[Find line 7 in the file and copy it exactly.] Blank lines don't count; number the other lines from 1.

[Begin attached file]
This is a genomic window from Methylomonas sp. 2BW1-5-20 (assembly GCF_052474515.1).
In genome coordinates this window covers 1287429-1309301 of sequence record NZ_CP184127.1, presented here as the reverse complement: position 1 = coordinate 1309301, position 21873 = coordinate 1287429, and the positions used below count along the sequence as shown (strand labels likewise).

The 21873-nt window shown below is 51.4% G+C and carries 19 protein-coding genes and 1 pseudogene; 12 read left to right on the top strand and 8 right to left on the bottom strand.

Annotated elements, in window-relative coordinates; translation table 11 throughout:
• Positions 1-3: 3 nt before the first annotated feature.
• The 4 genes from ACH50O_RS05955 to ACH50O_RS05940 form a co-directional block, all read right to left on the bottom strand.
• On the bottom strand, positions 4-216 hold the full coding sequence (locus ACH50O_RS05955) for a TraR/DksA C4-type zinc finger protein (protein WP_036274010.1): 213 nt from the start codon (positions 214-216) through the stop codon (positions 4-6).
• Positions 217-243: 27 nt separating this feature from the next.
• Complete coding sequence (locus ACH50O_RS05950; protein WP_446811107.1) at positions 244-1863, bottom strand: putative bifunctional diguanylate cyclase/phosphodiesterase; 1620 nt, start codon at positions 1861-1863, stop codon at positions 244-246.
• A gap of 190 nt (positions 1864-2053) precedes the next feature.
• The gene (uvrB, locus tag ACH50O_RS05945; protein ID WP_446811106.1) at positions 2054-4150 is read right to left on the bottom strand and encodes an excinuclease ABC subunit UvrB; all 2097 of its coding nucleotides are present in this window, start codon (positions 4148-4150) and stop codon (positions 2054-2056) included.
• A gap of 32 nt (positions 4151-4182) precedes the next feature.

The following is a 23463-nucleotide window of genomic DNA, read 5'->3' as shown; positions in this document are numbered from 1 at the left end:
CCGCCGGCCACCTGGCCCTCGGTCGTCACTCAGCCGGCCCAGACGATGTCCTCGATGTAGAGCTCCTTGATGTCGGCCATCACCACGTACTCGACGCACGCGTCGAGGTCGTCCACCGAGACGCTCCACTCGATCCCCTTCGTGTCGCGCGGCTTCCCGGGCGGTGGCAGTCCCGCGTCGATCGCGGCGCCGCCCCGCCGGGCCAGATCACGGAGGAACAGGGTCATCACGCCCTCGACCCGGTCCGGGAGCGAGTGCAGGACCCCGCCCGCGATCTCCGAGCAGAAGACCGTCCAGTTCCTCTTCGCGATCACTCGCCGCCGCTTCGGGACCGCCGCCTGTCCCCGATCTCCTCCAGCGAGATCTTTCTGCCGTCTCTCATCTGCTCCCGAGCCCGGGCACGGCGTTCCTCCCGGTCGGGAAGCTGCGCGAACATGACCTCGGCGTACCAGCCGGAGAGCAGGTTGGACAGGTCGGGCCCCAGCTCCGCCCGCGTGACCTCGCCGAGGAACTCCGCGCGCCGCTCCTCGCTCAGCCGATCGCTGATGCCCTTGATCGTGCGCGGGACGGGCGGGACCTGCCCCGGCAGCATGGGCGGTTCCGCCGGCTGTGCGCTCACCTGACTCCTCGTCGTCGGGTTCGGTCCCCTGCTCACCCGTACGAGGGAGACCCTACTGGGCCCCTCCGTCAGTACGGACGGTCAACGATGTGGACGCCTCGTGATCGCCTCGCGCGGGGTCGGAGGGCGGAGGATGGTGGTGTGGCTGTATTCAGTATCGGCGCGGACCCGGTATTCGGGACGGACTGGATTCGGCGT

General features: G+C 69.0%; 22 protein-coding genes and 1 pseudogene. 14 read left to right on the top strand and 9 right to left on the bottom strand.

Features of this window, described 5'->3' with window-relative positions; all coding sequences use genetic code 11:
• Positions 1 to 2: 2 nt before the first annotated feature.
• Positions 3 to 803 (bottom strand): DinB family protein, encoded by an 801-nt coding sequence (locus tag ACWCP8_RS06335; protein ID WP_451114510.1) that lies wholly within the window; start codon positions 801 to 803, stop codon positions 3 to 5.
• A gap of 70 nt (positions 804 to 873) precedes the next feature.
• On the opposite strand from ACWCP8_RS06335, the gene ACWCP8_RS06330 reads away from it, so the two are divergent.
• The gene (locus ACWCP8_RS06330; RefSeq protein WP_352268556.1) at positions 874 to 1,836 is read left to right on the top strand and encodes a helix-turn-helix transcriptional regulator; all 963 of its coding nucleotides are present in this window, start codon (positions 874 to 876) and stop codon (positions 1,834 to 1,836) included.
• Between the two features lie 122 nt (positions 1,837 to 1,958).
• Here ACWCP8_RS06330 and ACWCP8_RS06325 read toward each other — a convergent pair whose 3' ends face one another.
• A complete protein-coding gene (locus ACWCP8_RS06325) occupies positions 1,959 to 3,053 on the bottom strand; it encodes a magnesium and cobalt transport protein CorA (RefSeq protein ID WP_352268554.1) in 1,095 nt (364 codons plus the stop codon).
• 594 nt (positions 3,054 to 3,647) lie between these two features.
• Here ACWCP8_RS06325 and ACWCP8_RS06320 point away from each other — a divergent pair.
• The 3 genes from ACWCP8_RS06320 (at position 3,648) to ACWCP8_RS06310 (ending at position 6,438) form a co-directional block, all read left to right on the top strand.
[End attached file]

• On the bottom strand, positions 4-216 hold the full coding sequence (locus ACH50O_RS05955) for a TraR/DksA C4-type zinc finger protein (protein WP_036274010.1): 213 nt from the start codon (positions 214-216) through the stop codon (positions 4-6).